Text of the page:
In any MOB design, there is a delicate balance between daylighting and privacy. When it came to the Glenview MOB design, it was a challenge to control the daylight without losing that privacy. The major corridors are pushed outwards, which gave us an opportunity to put glazing on the façade. Within the façade design, we introduced a grid system projecting outward to maximize the allowance of light coming into the building as well as blocking unnecessary direct light that increases cooling expenses and makes occupants uncomfortable. This secondary screening system controls the daylight and visibility and is recognizable from different perspectives. By utilizing different types of glass, percentages of ceramic frit, and angles organized by serrated façade design, the building not only has an iridescent look to those who pass by, but it truly captures all the natural light available, making it a healthier place overall.

 

Natural light is a proven factor to workplace wellbeing and overall health. At the Glenview Medical Office Building, our goal was to give the clinicians multiple choices in terms of lighting based on their needs to align with circadian rhythms.

 

4. Sustainable and green

We always strive to create healthcare facilities that are as sustainable as possible. When a MOB is also an outpatient facility, we look at options such as green spaces, permeable pavement, sound reduction, local materials, and passive-shading strategies to incorporate into the design.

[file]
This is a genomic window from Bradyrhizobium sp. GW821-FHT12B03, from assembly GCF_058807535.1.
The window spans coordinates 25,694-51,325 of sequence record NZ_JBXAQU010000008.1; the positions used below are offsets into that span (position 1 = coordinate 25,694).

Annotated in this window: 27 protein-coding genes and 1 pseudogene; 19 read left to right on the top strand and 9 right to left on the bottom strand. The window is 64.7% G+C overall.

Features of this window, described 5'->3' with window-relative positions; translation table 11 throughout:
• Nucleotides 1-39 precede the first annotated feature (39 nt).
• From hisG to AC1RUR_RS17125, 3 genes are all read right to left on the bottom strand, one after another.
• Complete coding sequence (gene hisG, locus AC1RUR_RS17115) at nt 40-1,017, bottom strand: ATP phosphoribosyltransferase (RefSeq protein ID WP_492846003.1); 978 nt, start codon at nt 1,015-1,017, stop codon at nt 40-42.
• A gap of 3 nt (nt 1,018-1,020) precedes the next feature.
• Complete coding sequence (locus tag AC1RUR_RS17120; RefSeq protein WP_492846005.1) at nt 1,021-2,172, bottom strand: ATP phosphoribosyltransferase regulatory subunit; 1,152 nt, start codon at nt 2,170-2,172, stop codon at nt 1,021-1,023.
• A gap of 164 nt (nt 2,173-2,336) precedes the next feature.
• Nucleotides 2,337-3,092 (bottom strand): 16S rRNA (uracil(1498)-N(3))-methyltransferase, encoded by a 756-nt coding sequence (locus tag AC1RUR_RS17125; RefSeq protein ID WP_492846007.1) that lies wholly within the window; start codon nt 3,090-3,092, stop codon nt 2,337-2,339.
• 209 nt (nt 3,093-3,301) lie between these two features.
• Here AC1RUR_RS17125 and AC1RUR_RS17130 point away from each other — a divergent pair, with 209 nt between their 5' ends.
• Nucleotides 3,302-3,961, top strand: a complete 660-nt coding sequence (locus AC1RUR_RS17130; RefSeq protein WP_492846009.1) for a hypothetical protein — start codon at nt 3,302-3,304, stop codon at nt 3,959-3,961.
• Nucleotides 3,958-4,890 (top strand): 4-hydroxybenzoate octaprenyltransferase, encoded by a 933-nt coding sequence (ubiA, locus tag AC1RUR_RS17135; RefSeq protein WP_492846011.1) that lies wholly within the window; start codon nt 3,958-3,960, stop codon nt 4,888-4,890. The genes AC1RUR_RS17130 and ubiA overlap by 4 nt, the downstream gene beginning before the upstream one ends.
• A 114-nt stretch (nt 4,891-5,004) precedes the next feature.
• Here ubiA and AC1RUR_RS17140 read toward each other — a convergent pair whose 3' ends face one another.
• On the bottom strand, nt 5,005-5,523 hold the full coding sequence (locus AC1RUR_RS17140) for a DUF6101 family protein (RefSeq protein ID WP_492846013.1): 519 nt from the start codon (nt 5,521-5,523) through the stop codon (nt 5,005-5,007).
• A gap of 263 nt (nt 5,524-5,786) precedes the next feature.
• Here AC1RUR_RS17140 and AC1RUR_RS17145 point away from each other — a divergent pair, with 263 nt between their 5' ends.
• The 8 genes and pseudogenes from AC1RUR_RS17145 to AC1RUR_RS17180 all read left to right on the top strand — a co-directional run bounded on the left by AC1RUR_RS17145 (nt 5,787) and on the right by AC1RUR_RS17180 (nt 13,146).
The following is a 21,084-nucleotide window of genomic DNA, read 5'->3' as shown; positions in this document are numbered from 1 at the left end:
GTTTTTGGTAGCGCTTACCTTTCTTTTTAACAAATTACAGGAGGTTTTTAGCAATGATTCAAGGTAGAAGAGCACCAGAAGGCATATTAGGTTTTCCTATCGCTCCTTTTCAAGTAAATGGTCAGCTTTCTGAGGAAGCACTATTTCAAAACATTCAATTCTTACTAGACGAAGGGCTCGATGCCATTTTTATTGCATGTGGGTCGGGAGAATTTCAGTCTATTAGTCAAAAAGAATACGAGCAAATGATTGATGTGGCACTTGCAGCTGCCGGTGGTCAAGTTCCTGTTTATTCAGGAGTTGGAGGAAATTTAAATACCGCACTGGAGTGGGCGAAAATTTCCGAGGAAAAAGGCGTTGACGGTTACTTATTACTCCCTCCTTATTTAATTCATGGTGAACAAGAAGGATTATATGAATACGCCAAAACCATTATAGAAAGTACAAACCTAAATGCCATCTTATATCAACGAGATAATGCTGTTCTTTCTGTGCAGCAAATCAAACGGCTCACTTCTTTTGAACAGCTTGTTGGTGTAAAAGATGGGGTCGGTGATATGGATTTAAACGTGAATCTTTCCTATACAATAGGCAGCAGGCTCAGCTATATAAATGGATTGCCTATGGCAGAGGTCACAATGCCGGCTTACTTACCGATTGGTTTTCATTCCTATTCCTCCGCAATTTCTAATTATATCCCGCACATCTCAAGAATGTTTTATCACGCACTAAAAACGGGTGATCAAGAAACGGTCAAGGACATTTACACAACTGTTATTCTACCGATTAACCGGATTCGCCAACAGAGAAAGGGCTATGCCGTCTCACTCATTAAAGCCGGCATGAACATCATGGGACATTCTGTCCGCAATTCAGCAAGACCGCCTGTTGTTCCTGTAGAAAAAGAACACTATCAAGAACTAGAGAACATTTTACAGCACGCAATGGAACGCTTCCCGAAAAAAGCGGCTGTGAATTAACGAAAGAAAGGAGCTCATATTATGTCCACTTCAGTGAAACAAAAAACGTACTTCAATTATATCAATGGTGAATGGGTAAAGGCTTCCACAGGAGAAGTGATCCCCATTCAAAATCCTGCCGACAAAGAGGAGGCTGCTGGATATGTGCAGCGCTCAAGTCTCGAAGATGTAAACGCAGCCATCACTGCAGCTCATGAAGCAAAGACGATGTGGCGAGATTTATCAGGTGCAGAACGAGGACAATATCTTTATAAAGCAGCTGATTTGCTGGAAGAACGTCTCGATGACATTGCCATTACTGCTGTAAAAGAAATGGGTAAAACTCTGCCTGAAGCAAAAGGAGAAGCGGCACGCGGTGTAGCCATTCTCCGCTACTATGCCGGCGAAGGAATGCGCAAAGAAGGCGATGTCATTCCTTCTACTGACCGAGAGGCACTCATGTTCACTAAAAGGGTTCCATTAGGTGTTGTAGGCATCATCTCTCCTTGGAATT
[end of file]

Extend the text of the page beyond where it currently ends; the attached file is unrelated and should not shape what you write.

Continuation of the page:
At the Glenview MOB, we pulled the outside into the design by including a large green wall in the communal atrium, a green roof with seating areas, and a room for conference space on the top floor with access to the outdoors. The green roof helps the building to conserve energy, reduce noise, attract different bird and wildlife species, and reduce greenhouse-gas emissions. To make the Glenview MOB more of a destination, an exterior garden greets the visitor at the front of the main lobby. Adjacent, a retention pond also provides a unique user experience by its direct connections of outdoor and indoor activities. All of this, plus the ability for users to enjoy the space, is essential for the success of this MOB.

 

Medical office buildings can also serve as an outpatient facility. It’s important to include green spaces, permeable pavement, sound reduction, local materials, and passive shading. (Rendering: Glenview Medical Office Building)

 

Overall, combining both expertise in healthcare planning with innovative and progressive design leads to a modern MOB and destination for the community for years to come.

 

About the authors

Susan Limbrunner is a Health sector leader based in our Chicago, Illinois, office. She has more than 25 years of experience and is passionate about healthcare architecture.

Jae Choi is an architectural designer leader in our Chicago, Illinois, office. His career focuses on the design of large urban buildings.